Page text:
With the newly refurbished front-of-house, the audience were clearly delighted to be back at The Priory for this gripping ghost story.
The single set – a 1920s country doctor’s surgery – and costumes were up to The Priory’s usual high standard.
The different scenes involved only minimal changes of minor props, with the impressive addition of sound tracks when the stage darkened for the changes.
The experienced cast all delivered their lines well.
Dr Trent (Phil Spencer) was the new doctor in a rural practice, his predecessor having died suddenly after only a short time, who became progressively troubled by the recurring appearance of a mysterious young woman.
The tentative romance with his secretary (Gill Halford) could not deflect him as he became increasingly obsessed about discovering the woman’s identity.
He had a considerable amount of dialogue and conveyed well his growing anxiety as he was increasingly affected by the grey mist.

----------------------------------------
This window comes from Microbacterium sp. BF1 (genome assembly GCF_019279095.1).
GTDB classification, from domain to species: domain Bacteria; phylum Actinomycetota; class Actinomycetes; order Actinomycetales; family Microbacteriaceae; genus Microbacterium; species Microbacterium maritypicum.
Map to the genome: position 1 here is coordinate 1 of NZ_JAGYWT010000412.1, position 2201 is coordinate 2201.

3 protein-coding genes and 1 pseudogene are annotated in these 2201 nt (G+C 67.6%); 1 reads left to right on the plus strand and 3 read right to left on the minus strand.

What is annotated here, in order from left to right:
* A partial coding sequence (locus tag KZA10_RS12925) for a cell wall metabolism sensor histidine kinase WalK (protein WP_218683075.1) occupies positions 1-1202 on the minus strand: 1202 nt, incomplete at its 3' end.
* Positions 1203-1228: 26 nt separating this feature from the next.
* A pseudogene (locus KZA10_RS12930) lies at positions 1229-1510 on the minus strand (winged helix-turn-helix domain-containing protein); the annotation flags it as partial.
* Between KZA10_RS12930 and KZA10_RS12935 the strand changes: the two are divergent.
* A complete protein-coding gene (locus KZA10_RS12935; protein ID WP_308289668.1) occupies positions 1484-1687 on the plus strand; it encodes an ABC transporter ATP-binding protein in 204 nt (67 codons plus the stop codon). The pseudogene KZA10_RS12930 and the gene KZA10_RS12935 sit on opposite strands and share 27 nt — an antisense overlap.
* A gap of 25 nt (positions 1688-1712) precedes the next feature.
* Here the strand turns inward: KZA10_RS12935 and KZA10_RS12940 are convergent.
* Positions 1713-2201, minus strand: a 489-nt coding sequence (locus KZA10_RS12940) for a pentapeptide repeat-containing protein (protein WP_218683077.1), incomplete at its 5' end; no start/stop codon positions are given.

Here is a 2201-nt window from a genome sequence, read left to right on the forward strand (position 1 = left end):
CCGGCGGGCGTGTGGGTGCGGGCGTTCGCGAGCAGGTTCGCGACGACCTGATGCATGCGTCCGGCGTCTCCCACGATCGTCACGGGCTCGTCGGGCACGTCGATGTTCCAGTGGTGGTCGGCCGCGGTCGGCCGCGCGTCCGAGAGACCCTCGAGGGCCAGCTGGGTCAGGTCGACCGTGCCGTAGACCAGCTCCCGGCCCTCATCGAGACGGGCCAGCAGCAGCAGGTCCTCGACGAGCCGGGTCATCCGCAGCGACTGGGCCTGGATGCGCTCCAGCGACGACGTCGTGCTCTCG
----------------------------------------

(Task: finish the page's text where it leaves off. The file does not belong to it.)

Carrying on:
The sub-text was “it will all end in tears”, as the locals tried to deflect him.
Gerald Hudson was particularly impressive as Corby, the curmudgeonly handyman and gardener, with some comic exchanges with Anita Dalton as
Simpkin, the blustery housekeeper, who bustled about supplying endless cups of tea.
An interesting device was having a narrator (Kevin Coughlan) who conveyed an increasing sense of unease.
It should have really enhanced the play, but the script had too much tell-and-not-show dialogue, with characters repeating what we already knew.
This was the first play by an experienced author, which he adapted from one of his stories.
The Priory team did an excellent job with what was a pedestrian and ponderous script.
The Grey Mist continues until October 31.